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A few years back, I’d read another book by these authors: George Washington’s Secret Six: The Spy Ring That Saved the American Revolution, and was quite smitten with it, not least because spy had been my very first ambition in life at age six (that and writing poetry). I also had a historian father who frequently told me tales of the American Revolution, and enjoyment of these legends has never left me. I later came to know of Thomas Jefferson and the Tripoli Pirates and have been wanting to read it for a long while. So when I was shopping last Friday—experiencing one of those shopping moods in which you are determined to buy something, and in this case I was hungry for books—I came across and decided to buy it. I vaguely wondered when I’d have time to read it, given my stack of books and research obligations. Well, no worries, I reasoned, it’ll happen. Of course it will, my sarcastic inner self replied. Along with the other two high seas and Barbary Wars books shelved not far from your night table.

OK! OK! But I’m still getting it, I hissed to myself.

Not long after I returned home and was engaged in lovingly looking over my purchases (the true end of the shopping expedition, as opposed to simply getting in your car and going home) when a sudden stab in my awareness gave me pause to look at my American history shelf and…there it was. Propped proudly next to a George Washington biography stood my already-copy of, you guessed it, Thomas Jefferson and the Tripoli Pirates. With the wonderful facsimile of Nathaniel Currier’s Tripolitan War, 1804 on the cover; cast of characters on opening pages; broad map of the then United States and Western Europe and North Africa with sailing corridors in between; periodic map sketches throughout (I love maps; they truly help appreciate the stories better); and an eight-page insert of color and black-and-white images, the book is equipped to tell a marvelous history.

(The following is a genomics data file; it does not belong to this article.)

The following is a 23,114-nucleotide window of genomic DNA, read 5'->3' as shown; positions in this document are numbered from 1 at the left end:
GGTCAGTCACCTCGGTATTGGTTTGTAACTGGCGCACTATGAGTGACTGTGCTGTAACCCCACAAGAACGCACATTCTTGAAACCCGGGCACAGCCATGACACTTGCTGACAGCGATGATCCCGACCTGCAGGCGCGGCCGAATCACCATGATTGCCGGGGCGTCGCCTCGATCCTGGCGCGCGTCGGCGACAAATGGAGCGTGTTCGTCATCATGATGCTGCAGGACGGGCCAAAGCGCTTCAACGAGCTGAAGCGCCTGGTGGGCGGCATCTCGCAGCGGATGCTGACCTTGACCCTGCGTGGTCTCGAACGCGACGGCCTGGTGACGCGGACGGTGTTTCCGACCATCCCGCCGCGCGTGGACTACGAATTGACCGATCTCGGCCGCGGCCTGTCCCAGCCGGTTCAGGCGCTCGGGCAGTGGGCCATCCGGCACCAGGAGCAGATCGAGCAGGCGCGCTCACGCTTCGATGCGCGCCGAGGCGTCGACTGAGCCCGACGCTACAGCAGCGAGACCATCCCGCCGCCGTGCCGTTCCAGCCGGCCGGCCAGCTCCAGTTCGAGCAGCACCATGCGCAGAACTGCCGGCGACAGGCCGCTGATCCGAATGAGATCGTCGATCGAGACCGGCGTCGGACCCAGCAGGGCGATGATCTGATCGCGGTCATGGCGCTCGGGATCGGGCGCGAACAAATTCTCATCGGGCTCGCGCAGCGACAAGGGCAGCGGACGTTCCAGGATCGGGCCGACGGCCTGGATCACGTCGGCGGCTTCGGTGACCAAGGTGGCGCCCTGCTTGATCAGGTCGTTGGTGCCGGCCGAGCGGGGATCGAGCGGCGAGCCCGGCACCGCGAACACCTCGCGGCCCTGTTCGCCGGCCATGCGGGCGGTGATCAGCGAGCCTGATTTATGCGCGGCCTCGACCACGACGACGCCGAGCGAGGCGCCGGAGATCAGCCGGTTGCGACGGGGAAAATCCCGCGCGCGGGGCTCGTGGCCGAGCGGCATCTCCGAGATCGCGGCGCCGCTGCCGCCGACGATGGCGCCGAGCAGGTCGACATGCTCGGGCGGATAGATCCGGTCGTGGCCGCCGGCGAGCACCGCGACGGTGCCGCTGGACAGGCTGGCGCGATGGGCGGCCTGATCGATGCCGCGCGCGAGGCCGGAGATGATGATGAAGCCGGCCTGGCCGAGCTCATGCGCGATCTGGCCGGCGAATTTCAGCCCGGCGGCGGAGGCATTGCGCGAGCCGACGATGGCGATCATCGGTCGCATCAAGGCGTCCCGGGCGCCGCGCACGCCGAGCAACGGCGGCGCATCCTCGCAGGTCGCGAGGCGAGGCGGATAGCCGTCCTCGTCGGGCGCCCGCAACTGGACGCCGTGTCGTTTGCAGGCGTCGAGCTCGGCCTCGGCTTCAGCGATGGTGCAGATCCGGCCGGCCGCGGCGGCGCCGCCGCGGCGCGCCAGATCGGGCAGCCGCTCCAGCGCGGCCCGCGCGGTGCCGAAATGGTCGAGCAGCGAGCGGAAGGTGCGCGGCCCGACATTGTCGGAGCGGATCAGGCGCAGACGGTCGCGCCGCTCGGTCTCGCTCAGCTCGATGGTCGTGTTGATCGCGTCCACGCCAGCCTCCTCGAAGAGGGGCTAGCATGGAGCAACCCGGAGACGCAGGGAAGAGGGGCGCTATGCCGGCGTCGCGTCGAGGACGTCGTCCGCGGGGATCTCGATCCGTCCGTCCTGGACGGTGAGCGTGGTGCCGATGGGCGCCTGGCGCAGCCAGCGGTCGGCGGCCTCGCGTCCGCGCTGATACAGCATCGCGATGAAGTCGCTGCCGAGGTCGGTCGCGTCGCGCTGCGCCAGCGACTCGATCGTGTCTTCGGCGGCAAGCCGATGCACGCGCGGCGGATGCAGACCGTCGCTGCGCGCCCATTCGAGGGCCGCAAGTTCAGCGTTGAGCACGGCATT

Since I now had an extra copy, I decided to do a giveaway and, wonderful people, here we are. Unfortunately, sending books overseas is no longer the economical wonder it once was, and the costs are now prohibitive if one is manually sending off a physical book. Therefore, I have no choice in this instance but to limit winners to the United States. Never fear, though, I’m developing ideas for other giveaways, so stay tuned for more fun opportunities—wherever in the world you are. And, hey, feel free to comment here or any blogs at BtSS.

To get in on the contest, which will be a drawing, please comment below and you are automatically entered. Say hello, mention or talk about your favorite American history story, recommend a book—anything appropriate is welcome. (You may also comment at this Twitter link – FB link to follow) On Saturday, July 24, we will do a drawing and announce the winner. Please be sure to provide an email address in your comment (this is not visible to the public; please do not put your email address in the body of your comment) so I can notify you if you are the winner. At that time I’ll ask for your address to send the paperback via U.S. Mail.